S E C T I O N
15.7
Optimization in Several Variables
(ET Section 14.7)
729
Point
S
in Figure (B) is neither a local extremum nor a saddle point of
f
.
1
3
0
−
1
−
3
S
Figure (B)
3.
Let
f
(
x
,
y
)
be a continuous function on a domain
D
in
R
2
. Determine which of the following statements are true:
(a)
If
D
is closed and bounded, then
f
takes on a maximum value on
D
.
(b)
If
D
is neither closed nor bounded, then
f
does not take on a maximum value of
D
.
(c)
f
(
x
,
y
)
need not have a maximum value on
D
= {
(
x
,
y
)
:
0
≤
x
,
y
≤
1
}
.
(d)
A continuous function takes on neither a minimum nor a maximum value on the open quadrant
{
(
x
,
y
)
:
x
>
0
,
y
>
0
}
.
SOLUTION
(a)
This statement is true. It follows by the Theorem on Existence of Global Extrema.
(b)
The statement is false. Consider the constant function
f
(
x
,
y
)
=
2 in the following domain:
x
1
y
D
= {
(
x
,
y
)
:
0
<
x
≤
1
,
0
≤
y
<
∞}
Obviously
f
is continuous and
D
is neither closed nor bounded. However,
f
takes on a maximum value (which is 2) on
D
.
(c)
The domain
D
= {
(
x
,
y
)
:
0
≤
x
,
y
≤
1
}
is the following rectangle:
x
1
y
1
D
= {
(
x
,
y
)
:
0
≤
x
,
y
≤
1
}
D
is closed and bounded, hence
f
takes on a maximum value on
D
. Thus the statement is false.
(d)
The statement is false. The constant function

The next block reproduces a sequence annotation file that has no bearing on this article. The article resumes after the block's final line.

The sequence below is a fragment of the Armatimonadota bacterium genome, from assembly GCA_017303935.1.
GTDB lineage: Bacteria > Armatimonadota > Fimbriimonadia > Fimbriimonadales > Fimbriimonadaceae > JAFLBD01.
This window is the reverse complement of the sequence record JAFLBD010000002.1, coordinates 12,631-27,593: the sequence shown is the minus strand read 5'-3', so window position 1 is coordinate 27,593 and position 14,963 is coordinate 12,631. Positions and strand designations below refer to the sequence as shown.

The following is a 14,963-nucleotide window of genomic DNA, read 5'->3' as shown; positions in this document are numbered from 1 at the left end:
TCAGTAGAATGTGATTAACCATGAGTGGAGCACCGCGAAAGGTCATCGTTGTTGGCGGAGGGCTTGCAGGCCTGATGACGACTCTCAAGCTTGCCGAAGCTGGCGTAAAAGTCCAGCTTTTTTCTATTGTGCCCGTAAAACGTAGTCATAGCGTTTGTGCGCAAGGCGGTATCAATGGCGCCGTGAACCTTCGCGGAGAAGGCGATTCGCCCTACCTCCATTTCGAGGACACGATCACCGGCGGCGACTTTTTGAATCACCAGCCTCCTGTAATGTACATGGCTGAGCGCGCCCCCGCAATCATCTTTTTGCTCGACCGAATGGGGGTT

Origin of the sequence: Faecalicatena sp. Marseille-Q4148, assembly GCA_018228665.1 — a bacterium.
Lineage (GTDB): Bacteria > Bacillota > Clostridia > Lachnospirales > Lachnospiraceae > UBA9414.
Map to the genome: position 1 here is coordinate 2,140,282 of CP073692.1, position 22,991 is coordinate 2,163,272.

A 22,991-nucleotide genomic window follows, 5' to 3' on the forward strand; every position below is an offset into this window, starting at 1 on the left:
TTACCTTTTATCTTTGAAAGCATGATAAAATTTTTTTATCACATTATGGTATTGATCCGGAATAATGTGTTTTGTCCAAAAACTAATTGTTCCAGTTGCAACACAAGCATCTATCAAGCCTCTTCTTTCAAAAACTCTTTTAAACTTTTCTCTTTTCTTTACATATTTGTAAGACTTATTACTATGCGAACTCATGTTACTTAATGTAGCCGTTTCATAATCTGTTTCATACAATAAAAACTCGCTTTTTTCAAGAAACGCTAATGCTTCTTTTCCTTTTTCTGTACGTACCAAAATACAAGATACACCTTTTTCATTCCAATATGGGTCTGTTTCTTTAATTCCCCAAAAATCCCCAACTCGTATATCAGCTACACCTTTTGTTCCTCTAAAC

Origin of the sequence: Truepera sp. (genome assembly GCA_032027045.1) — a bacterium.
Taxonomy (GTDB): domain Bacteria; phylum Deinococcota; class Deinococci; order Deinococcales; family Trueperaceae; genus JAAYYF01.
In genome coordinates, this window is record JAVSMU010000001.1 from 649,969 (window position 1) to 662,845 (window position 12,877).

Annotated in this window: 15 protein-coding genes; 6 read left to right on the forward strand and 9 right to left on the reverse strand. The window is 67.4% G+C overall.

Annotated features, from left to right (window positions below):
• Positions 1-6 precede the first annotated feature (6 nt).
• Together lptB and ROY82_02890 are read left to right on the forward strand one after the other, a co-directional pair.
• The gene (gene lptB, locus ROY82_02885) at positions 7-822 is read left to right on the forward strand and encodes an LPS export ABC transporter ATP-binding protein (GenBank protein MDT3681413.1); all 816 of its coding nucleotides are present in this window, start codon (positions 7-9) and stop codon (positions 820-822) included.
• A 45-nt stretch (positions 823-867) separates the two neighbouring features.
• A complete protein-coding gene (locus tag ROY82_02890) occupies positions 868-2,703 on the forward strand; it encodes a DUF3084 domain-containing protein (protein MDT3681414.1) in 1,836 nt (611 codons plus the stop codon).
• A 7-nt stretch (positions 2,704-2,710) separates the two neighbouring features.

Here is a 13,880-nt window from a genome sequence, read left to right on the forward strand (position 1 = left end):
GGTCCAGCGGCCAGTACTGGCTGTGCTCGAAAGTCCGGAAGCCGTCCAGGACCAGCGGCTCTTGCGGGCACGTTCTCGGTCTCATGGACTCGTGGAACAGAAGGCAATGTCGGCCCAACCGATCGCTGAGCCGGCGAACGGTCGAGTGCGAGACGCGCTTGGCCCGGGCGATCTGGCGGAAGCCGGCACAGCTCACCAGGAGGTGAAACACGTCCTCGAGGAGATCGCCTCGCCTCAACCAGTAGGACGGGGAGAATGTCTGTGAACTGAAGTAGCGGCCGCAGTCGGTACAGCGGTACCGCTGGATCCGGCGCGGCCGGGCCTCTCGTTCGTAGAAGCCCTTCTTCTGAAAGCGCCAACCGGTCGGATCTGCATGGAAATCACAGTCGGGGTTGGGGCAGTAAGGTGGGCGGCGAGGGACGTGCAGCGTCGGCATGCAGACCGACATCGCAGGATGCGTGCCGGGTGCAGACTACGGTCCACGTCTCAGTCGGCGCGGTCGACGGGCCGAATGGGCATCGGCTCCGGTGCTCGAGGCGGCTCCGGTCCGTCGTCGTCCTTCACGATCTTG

f
(
x
,
y
)
=
c
takes on minimum and maximum values on the open
quadrant.
Exercises
1.
Let
P
=
(
a
,
b
)
be a critical point of
f
(
x
,
y
)
=
x
2
+
y
4
−
4
xy
.
(a)
First use
f
x
(,
x
,
y
)
=
0 to show that
a
=
2
b
. Then use
f
y
(
x
,
y
)
=
0 to show that
P
=
(
0
,
0
)
,
(
2
√
2
,
√
2
)
, or
(
−
2
√
2
,
−
√
2
)
.
(b)
Referring to Figure 15, determine the local minima and saddle points of
f
(
x
,
y
)
and find the absolute minimum
value of
f
(
x
,
y
)
.
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730
C H A P T E R
15
DIFFERENTIATION IN SEVERAL VARIABLES
(ET CHAPTER 14)
x
y
z
FIGURE 15
SOLUTION
(a)
We find the partial derivatives:
f
x
(
x
,
y
)
=
∂
∂
x
x
2
+
y
4
−
4
xy
=
2
x
−
4
y
f
y
(
x
,
y
)
=
∂
∂
y
x
2
+
y
4
−
4
xy
=
4
y
3
−
4
x
Since
P
=
(
a
,
b
)
is a critical point,
f
x
(
a
,
b
)
=
0. That is,
2
a
−
4
b
=
0
⇒
a
=
2
b
Also
f
y
(
a
,
b
)
=
0, hence,
4
b
3
−
4
a
=
0
⇒
a
=
b
3
We obtain the following equations for the critical points
(
a
,
b
)
:
a
=
2
b
a
=
b
3
Equating the two equations, we get
2
b
=
b
3
b
3
−
2
b
=
b
(
b
2
−
2
)
=
0
⇒
⎧
⎨
⎩
b
1
=
0
b
2
=
√
2
b
3
= −
√
2
Since
a
=
2
b
, we have
a
1
=
0,
a
2
=
2
√
2,
a
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 Fall '09
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 Critical Point, Multivariable Calculus, Optimization, S E V E R A L VA R

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